I thought of naming the post as History of Alternative Music in India but then, there are too many alternatives – Alternative Pop, Alternative Rock, etc. I just wish to focus on the history of electronic music in India that came in via remixes. Remixes can again be categorized into several types of genres. As such, a remix is not a hard-definition genre but for sake of this post, we’ll consider it a genre. I will explain the term ‘remix’ in the next few paragraphs of this article about the history of electronic music in India.
Gulshan Kumar & T-Series: Bringing Remix to India
I credit Gulshan Kumar of T-Series for bringing remixes and promoting the trend of electronic music in India. Of course, there were some DJs (Disk Jockeys) as well but in the eighties, people were obsessed with original soundtracks of both old and contemporary music rather than listening to the modified soundtrack.
While talking about ‘remix”, clearly it is not a genre but is used very well in different genres, mainly dance. The history of electronic music in India is the history of remix in India.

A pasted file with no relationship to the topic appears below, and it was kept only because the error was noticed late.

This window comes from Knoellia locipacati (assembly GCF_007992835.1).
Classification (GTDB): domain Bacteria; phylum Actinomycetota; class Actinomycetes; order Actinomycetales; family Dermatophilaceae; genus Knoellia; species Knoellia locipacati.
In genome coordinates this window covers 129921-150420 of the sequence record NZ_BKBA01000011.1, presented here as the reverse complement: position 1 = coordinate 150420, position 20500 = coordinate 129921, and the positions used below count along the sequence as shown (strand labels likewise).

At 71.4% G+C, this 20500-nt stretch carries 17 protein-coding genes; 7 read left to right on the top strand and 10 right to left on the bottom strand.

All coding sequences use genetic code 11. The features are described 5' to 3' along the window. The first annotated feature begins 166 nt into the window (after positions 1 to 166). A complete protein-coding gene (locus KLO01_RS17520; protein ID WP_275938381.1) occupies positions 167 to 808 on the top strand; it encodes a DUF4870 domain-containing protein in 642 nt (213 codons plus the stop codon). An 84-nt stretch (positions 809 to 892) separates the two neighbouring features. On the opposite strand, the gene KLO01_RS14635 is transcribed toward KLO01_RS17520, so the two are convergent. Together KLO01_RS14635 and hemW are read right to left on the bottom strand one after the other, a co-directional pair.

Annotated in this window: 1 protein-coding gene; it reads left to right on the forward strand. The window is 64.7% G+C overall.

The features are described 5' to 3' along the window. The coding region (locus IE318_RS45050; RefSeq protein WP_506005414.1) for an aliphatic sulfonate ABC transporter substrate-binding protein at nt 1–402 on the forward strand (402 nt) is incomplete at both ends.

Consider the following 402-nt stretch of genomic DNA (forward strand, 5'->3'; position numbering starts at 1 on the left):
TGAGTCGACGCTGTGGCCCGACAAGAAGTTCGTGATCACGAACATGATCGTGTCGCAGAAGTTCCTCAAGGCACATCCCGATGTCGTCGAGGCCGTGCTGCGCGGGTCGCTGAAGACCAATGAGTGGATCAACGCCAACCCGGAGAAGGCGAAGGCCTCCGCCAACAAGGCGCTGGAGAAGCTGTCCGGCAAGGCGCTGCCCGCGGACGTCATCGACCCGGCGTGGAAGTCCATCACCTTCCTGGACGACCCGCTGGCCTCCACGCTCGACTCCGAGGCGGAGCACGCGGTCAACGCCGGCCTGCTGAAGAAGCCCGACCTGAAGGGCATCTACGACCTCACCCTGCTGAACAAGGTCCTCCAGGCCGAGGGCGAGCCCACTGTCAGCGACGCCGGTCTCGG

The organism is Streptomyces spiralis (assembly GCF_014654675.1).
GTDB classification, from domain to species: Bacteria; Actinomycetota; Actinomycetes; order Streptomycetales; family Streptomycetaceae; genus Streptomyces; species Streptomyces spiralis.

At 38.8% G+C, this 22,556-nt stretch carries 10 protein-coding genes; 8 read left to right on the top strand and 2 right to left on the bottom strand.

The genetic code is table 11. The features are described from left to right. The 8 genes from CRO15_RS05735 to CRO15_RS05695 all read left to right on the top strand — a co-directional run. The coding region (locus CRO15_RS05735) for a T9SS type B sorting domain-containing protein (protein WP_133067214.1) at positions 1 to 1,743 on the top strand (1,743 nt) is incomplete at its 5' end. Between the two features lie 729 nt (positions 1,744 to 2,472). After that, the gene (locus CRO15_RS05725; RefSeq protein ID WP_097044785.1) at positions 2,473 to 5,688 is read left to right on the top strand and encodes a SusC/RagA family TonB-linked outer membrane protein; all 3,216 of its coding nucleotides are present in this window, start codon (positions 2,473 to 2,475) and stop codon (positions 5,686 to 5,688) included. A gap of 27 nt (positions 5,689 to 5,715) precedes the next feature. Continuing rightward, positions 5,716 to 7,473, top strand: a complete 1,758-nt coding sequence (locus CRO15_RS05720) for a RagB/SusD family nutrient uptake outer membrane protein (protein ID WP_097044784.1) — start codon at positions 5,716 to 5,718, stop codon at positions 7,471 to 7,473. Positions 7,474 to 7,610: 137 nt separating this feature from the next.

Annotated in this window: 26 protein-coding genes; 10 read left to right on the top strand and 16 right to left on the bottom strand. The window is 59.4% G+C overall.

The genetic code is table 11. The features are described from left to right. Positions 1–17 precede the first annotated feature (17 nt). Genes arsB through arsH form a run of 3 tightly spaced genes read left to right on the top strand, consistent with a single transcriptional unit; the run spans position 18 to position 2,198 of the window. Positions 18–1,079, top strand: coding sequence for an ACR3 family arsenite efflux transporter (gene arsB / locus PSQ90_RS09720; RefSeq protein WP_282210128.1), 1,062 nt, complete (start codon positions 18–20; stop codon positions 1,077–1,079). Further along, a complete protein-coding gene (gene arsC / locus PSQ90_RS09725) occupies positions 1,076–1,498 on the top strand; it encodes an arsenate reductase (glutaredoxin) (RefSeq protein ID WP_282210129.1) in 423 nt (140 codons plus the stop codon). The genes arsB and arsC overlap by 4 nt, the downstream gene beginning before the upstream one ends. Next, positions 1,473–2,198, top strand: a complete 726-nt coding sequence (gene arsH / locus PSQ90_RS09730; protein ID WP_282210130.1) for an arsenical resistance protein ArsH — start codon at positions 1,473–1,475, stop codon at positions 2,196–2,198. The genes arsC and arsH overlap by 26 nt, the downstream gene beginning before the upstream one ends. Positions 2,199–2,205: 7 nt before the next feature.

Using a loophole in the copyright law (1957) of India, Mr. Kumar got his musicians to add “jhankar” (drumbeats and similar stuff).
I define remixing as adding one’s own music to the “original soundtrack” of some movie or other piece of creation. The emphasis here is on the original soundtrack. If it is not the original soundtrack, it is not a remix. We’ll come to that in a while.
When the other music companies holding original copyrights to music objected to this practice of Gulshan Kumar, courts modified the Copyright Act of Performing Acts (1957). The latest changes stated that none other than the production house can use the original soundtracks for a maximum of 60 years from the date of production of those tracks. But then, the court used the term “original soundtrack” which further boosted Gulshan Kumar and his music company, T-Series.